I replaced a crew at the last minute for the North American championship on a hobie 18. I had never set foot on this boat so I wasn't very hopeful in terms of competitiveness but what is there not to like in 80 degree weather and 80 degree water?
The race committee on set, displaying course 2
The youngest crew member! the big drawback of the venue was that winds were fairly lights most of the time, except for two days, one during the prologue (Pinata Regatta) and the championship.
The start of a Hobie 16 race
On Wind Raider - the skipper, Kurt, was a very experienced hobie sailor but not a racer. The boat was among the heaviest in the event - this made me feel better since I wasn't the most experienced crew around.
Our start. We got very good starts, except for the first race.
One of the rare days with wind.
Tactics play an important part when racing hobies as you need to bang the corners if possible since tacking is so expensive.
The weighing of the boats in front of race HQ. Hobie did sponsor the event alongside other companies and individuals.
Setting things up on the beach.
A very light air day in the desert...the water was so warm that in the morning it felt warmer than the air. At midday, dipping in was a great way to cool off in-between races.
Getting the boats in the water
Prep for the Hobie 1
Passing the gate...
Relaxing crew :)
On the two days with a bit of breeze, the surf was up as well. Made for fun departures
Finally some double trapeze weather
The North American Hobie 16 champions!
Protection from the sun was a good idea. I got badly burned on my lower legs, despite ample quantities of sunscreens
Rounding the leeward gate
I believe that the Darcy's placed too in the championship
Mast down :(
Righting up a boat
Downwind in some of nicer breeze days
It was my first time crossing the Mexico border by land. On the way to Mexico, they didn't even check my passport.
The view from the beach into the RV Park where most of the racers were staying. The entire place is desert.
The view from the RV Park onto the beach where the boats were staying in-between race days. There often was a shore breeze right along the beach but it would die a few boat lengths out to see.
Of course, a tropical destination must have bungalows...
Sunsets were all absolutely stunning
I watched all the post season Giants games with other racers. I don't feel too bad losing to the World Champions. There were also cub fans in the sports bar and I got some free drinks...
Kurt had a sleeping test (the bedroom) and a tall main tent (the living room, kitchen and others...) - it was great!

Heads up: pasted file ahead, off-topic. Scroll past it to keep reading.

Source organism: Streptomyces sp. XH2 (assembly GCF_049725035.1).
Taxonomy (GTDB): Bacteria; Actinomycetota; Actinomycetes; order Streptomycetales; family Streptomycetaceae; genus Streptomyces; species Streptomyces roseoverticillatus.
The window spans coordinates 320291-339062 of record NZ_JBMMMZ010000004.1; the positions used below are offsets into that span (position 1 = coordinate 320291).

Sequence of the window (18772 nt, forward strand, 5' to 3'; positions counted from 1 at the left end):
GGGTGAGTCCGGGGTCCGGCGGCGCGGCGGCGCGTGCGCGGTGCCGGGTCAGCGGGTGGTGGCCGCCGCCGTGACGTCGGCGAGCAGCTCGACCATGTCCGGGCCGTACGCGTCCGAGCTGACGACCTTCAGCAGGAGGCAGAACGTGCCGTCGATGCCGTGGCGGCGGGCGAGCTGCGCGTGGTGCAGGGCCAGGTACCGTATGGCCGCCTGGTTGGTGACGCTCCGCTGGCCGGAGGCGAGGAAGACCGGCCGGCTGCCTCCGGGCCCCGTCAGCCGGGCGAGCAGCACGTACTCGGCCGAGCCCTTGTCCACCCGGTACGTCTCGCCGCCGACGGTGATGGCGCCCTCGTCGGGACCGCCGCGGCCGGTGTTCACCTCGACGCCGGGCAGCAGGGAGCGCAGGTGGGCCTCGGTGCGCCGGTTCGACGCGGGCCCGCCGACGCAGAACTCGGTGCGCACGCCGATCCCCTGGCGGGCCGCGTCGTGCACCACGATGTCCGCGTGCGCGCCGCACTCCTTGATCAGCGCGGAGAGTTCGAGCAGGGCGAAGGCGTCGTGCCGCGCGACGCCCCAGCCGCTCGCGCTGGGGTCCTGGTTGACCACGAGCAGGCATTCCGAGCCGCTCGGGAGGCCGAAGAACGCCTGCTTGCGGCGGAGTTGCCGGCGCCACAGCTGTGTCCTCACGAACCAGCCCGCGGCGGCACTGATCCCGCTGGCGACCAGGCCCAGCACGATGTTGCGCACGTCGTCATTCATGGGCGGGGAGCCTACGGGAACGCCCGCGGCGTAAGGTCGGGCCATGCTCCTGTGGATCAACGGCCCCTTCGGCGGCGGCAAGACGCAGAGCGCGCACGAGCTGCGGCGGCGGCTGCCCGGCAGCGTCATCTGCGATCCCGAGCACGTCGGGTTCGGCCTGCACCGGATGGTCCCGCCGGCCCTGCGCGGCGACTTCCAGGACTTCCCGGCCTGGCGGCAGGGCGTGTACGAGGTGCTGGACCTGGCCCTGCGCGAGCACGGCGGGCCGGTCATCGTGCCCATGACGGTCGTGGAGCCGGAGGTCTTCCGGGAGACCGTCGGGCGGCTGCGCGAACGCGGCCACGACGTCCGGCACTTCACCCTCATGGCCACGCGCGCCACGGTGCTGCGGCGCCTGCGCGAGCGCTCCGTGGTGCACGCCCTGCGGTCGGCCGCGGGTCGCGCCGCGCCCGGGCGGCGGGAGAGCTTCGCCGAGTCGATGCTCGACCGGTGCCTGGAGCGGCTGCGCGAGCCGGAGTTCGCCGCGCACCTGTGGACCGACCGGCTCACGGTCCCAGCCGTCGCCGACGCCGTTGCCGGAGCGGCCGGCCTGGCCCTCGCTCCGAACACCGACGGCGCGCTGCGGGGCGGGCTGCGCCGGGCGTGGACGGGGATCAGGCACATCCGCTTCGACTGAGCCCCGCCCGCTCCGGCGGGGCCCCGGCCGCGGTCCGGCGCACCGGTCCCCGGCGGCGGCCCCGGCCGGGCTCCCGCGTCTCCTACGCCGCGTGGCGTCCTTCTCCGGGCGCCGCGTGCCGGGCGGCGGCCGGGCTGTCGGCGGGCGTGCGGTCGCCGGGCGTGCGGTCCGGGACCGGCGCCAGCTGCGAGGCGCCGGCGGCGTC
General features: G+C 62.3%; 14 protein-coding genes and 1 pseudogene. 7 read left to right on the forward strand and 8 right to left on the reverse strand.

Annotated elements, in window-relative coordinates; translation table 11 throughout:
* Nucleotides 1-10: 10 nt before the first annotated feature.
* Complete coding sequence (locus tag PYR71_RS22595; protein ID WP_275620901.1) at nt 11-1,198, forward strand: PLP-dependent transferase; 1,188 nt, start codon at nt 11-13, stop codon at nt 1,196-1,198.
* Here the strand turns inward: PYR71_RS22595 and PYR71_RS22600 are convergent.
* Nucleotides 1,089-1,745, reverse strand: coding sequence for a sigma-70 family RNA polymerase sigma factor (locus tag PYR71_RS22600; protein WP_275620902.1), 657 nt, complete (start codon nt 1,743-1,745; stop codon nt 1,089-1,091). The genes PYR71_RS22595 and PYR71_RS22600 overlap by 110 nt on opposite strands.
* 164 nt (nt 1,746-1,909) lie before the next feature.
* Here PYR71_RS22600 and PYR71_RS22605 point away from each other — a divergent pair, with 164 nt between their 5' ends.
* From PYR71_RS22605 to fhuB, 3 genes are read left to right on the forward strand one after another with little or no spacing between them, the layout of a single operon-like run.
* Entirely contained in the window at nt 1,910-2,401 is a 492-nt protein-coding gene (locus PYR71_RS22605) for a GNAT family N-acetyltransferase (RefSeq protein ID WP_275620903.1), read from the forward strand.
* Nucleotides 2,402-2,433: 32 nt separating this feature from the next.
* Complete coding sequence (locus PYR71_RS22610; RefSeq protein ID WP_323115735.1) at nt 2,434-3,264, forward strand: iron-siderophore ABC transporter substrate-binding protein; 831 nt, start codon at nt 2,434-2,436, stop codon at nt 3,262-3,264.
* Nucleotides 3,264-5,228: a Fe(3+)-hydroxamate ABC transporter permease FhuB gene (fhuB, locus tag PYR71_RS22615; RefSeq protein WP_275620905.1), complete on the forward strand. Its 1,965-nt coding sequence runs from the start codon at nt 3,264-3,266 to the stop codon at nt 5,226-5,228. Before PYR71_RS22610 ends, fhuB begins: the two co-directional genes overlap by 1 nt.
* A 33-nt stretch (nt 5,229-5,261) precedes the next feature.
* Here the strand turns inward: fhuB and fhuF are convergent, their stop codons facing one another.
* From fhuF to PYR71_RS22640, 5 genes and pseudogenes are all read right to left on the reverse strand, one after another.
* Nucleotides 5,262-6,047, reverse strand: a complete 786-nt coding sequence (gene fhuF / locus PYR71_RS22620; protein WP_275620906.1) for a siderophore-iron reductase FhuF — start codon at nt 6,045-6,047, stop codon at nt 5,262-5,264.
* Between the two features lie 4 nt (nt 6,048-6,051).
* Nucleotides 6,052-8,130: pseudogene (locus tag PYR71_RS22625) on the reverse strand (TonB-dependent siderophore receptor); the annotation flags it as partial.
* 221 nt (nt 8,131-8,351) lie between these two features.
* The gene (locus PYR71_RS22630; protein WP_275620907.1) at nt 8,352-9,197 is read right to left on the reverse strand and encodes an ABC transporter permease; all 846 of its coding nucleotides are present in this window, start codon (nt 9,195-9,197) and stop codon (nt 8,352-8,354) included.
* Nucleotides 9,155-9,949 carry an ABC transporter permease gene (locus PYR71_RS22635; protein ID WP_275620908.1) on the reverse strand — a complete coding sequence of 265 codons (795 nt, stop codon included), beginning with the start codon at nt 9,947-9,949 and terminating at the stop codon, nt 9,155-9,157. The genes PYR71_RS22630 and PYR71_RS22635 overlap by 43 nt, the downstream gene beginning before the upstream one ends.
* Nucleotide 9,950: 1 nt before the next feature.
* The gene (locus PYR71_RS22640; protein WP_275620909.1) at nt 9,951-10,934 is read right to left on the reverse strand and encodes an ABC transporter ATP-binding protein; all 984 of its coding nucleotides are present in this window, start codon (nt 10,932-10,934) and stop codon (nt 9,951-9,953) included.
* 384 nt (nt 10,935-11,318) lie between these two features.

There were Waves at the Pinata regatta.
Race HQ and the scales
I love that they don't have Ketchup but CATsup in Mexico
There were cats everywhere at my hotel! I loved it!
Watched the debate at an American owned restaurant and bar in town
Lotsa funny all terrain vehicles. I got on one for like an hour - basically a 4-wheel motorbike, an ATV. Fun but after an hour of eating dust and sweating in the sun, happy to be back on a boat and in the water...
We had breakfasts most days at a German breakfast and brunch place across the road from the commercial harbor
Canada was there!
After the sunset, we could see the other side of the Sea of Cortez into San Felipe.
The cats of the hotel...
I have about 100 pictures of cats from my vacation...
Award ceremony fun
Our loyal steed ready to head home
I had to take this picture... Elise is never too far clearly...
I loved the light in the evening. And boy does that place have tides - they were over 20 feet tidal differences. We'd have to walk a lot just to bring the boats back in the evening.
Launching a firefly...
Getting rady for the award ceremony
Jim, my regular Hobie ride and his crew for the NA
I did some tourist things on the last day - with a dinner/booze cruise to see my last sunset.
Hundreds of pelicans! and very few seagulls interestingly enough
That cruise was fun - 70-ish ladies pole dancing was quite unique!
Seafood is a local specialty
And the signature dish of the German breakfast place
Our event was in the local paper!
Good bye Mexico, the border (with a wall) was across that hill range.